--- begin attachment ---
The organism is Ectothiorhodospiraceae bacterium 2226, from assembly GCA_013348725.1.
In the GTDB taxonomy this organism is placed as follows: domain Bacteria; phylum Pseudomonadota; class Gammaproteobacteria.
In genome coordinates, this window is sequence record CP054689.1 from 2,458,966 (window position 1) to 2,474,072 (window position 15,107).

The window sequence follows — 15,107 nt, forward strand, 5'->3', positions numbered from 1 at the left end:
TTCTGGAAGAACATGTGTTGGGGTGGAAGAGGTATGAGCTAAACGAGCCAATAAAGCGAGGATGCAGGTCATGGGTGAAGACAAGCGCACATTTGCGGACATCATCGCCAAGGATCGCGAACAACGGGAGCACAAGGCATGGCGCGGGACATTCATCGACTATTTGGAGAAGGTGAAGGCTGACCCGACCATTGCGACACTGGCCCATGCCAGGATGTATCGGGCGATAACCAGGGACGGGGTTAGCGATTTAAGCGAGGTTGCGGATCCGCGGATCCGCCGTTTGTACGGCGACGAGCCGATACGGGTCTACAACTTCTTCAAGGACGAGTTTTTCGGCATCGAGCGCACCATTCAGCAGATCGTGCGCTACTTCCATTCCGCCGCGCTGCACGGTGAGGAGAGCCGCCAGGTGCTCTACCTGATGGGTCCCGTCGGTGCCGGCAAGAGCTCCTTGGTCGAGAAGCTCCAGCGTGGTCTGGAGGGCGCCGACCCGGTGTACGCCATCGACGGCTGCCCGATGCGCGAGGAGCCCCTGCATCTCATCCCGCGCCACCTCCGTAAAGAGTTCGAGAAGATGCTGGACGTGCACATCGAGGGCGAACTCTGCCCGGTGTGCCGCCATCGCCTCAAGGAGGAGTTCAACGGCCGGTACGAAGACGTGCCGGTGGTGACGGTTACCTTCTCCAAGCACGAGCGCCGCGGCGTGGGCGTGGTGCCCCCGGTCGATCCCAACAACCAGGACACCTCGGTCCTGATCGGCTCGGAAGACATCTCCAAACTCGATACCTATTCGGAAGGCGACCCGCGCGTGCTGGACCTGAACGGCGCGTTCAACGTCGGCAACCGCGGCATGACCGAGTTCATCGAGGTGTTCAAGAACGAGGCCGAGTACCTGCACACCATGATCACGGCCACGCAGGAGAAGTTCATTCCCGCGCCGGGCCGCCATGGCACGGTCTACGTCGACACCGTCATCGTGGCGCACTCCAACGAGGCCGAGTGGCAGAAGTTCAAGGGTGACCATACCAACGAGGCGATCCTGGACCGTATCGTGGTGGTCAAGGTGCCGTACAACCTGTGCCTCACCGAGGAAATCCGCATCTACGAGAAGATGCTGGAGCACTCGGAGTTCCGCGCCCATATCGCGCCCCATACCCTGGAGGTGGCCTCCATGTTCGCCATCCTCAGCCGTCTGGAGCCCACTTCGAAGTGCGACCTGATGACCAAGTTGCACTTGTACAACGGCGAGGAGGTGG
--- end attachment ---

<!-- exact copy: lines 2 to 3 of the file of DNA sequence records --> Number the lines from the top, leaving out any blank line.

In the GTDB taxonomy this organism is placed as follows: domain Bacteria; phylum Pseudomonadota; class Gammaproteobacteria.
In genome coordinates, this window is sequence record CP054689.1 from 2,458,966 (window position 1) to 2,474,072 (window position 15,107).